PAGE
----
I would also suggest only planning 2-3 hours of riding here as the trails system is very short. I also have no idea why they don’t connect this trail system with the St. Croix forest trail system just a few miles to the North. This would make a much larger and more attractive tourist destination for very little investment. You can always jump on the county highway to get up to St. Croix or Nemadji though, and the Trans-Minnesota Adventure Trail GPX files will guide you on the quickest route.
Be sure and visit http://www.MinneADV.info for the latest on organized rides for September and October. New rides were just posted.
Last week a fellow rider and myself trailered up to Two Harbors and set off from there to explore the “Gunflint Loop”. This was just a week after the historic floods that hit that area so we didn’t know quite what to expect in the way of washouts or road closings. We also hoped to have enough time to explore a bit on the Canadian side of the border in the “Canuck Loop”.
This is one of the most scenic areas of Minnesota. I have visited the area several times before as a tourist but never on motorcycle, so I was excited to explore some new territory. Once unloaded in Two Harbors we headed for the nearest road on the TMAT. Unfortunately Alger Grade was a known washout from the storms, so we had a slight detour around it. We followed the Gunflint Loop GPS track the rest of the day north and north east and passed just to the west of Beaver Bay and Silver Bay. The gravel roads were in very good condition and even a little dry after a week of hot sun. We made our way past Tettegouche State Park and through Finland. Cramer Road was especially scenic with creeks and streams that were way above their normal water level. We followed what we hoped were a couple double track shortcuts but both turned out to be dead ends. We shot past Nine Mile lake, Four Mile Lake, and Toohey Lake, then transferred onto “The Grade” which led to Saw Bill Trail. Sawbill was a fun stretch of roller coaster like gravel that led to Sawbill Lake and Campground. It was getting a bit late so we decided to camp there. The fact that they had cold beer and hot showers influenced our decision greatly. Temps were perfect for tent camping.
The next morning after some freeze dried eggs and a hot shower were were off exploring again. We were a little tired of the National Forest gravel roads so exploring some tougher tracks was a priority. We decided to try to find a shortcut around Pine Lake and the old trestle bridge that once went over it. An ATV motorcycle trail partially gets you south of it, and from the gps it didn’t look much farther to get north to Lima Grade road. Boy was I wrong! After an hour of bushwacking and swatting flies, I ended up dead ended in a swamp. The two of us managed to get our bikes out of there, but by the time we were on high ground sweating, panting, and tired, my riding partner realized that his XR wasn’t shifting properly. Some cable adjustment managed to fix the problem temporarily but it seemed that the wet marsh had caused him to roast his clutch. We limped the bike over to Grand Marais for lunch and thought it over. We decided it would not be smart to cross the border with the bike in this condition even though it was only 30 minutes away. So we slabbed it back on Hwy 61 to the truck and trailer. About a mile from the truck my clutch started slipping as well. I guess the mighty DR wasn’t immune to muddy clutch eating swamps either.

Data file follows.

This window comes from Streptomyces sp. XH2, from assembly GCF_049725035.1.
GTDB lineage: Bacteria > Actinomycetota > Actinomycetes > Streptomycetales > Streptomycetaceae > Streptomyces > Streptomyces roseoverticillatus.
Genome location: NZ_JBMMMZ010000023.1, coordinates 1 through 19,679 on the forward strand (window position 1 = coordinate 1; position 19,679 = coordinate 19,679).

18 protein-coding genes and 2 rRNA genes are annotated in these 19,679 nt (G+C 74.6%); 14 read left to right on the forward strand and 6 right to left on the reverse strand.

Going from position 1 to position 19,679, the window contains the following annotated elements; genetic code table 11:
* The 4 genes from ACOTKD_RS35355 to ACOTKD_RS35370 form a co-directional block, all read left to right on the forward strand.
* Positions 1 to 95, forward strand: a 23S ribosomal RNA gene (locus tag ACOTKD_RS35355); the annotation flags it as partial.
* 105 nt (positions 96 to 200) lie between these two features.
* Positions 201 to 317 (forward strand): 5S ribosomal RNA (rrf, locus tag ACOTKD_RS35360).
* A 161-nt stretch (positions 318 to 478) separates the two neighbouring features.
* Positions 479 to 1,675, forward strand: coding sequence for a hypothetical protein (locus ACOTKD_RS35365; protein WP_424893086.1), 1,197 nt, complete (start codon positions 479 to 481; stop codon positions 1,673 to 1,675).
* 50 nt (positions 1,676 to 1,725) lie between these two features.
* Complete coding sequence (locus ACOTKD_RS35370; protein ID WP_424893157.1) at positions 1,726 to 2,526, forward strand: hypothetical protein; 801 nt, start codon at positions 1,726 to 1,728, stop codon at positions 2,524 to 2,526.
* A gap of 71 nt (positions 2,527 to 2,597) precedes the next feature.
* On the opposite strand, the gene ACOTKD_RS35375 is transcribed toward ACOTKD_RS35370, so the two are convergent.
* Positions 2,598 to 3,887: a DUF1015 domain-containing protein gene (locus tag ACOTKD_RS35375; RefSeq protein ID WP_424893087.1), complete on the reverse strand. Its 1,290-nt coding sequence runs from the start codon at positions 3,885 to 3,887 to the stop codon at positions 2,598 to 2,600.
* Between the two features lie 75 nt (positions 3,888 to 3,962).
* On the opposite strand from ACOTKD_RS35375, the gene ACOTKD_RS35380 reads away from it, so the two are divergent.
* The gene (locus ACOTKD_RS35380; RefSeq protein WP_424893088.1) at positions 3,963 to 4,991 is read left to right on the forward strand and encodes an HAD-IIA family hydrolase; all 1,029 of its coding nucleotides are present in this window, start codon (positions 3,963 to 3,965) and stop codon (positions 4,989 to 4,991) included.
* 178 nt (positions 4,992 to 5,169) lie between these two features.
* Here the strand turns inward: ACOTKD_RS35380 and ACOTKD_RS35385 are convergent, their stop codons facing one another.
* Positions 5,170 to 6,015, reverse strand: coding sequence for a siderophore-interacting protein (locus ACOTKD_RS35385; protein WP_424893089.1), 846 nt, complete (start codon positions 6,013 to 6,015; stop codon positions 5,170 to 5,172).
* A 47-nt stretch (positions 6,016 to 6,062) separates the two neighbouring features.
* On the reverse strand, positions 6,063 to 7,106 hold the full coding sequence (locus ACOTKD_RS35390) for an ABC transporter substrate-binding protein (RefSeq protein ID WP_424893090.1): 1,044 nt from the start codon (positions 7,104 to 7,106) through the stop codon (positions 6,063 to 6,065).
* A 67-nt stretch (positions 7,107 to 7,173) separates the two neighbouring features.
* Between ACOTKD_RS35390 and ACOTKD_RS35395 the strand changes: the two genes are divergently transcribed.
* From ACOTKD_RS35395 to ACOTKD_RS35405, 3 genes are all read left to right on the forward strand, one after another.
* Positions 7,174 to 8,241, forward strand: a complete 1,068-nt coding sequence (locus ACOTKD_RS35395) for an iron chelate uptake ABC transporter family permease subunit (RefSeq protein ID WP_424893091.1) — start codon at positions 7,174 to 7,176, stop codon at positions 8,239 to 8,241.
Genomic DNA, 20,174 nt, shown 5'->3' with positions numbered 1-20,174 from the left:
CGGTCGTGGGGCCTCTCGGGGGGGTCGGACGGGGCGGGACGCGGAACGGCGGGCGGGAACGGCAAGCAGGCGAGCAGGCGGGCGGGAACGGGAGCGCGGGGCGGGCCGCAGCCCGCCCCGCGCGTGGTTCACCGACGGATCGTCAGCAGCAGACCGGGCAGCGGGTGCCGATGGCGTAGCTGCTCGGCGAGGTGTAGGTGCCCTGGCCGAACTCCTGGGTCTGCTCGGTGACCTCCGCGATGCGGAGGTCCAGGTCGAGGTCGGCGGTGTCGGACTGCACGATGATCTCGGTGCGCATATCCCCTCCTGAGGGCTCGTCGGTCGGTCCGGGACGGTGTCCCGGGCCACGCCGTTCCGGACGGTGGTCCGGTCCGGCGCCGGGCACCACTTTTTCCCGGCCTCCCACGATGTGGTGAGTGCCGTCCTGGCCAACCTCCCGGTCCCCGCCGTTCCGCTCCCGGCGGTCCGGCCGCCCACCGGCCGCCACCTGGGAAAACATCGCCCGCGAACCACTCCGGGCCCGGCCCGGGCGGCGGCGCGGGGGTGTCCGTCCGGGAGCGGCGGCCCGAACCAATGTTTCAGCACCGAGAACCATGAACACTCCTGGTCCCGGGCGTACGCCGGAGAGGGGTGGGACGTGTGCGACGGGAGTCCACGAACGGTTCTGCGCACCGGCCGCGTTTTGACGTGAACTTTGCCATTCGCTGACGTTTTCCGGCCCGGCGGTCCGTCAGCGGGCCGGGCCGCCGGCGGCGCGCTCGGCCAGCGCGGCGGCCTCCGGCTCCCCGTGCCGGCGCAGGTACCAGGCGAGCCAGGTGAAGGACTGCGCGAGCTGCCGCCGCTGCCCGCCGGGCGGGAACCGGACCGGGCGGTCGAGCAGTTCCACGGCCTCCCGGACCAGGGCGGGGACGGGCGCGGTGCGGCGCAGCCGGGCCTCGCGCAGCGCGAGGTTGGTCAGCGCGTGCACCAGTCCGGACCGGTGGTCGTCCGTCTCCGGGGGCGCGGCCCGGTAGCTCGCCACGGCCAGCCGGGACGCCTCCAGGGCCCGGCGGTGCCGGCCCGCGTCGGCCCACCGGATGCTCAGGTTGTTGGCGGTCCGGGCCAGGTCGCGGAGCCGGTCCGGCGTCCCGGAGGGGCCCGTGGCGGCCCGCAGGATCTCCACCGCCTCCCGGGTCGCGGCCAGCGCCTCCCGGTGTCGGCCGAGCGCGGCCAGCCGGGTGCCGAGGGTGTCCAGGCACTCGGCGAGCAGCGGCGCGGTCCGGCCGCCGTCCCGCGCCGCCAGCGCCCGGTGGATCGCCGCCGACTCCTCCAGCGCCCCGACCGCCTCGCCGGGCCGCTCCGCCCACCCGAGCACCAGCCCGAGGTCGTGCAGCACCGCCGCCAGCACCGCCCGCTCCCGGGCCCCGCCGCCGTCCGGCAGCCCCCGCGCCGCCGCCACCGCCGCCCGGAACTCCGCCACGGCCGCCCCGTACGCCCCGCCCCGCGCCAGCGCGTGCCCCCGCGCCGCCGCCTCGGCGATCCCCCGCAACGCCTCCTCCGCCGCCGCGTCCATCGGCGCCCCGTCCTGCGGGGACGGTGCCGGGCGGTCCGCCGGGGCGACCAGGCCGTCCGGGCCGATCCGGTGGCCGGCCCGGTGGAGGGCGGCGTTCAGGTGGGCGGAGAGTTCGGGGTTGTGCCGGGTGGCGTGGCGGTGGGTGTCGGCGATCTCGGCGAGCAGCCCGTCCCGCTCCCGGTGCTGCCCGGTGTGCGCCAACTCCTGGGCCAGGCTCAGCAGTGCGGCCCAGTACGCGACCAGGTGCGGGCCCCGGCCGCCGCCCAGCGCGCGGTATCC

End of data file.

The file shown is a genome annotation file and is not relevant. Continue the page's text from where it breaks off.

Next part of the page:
In the end we were disappointed not to make it to the border, but didn’t regret pushing our bikes (and ourselves) to the limits in order to explore and try something new. We will definitely be back to continue to the ride once some repairs are made. I encourage all the riders reading this to consider the Iron Range area for your next trip. It is extremely scenic with some of the most varied terrain in the state. Well worth your time.
In a previous post I wrote about the need for riders to get involved and let the DNR know how much the proposed changes to the Matthew Lourey state trail would help them.
Yesterday I received an update from the DNR saying that the DNR Division of Parks and Trails approved the trail amendment!
This means that you will soon have an OHM alternative to the Gandy Dancer Trail when going between the St. Croix and Nemadji forests. The new trail is a total of 47 miles long and will provide a much more interesting ride than the Gandy for dual sports.
Keep in mind that more work needs to be done before the trail is “officially” open. It will take time to put up signs, update DNR maps, do some trail maintenance, etc. So look for an official grand opening later this year.
In the mean time check out this document for more info.
Thank you all that spoke up, wrote letters, and helped communicate to the DNR how important this trail is.
Good news! The Aitkin County board passed a new ordinance today allowing OHMs on the Soo Line North and Soo Line South trails. Not familiar with the Soo Line Trail system? It is a “rail to trail” system in northern Minnesota that flows east to west across the state. A have created a GPS map of the Aitkin County portion on dualsportmaps.com here: http://dualsportmaps.com/?link=104031.
This portion of the trail opening up in Aitkin county is important because it is the first step in getting ALL of the Soo Line opened to OHMs. Now some of you may ask why you would want a boring old railway bed as a dual sport trail, but realize that these trails provide important cross country travel for OHMs so that you do not have to get on an even MORE boring state or county highway to get to where you want to go.
A big shout out to the Minnesota DNR for working with local authorities to get this access for us. They will be updating their maps on their website soon. Let’s hope other counties see the benefit in opening up more trails to OHMs!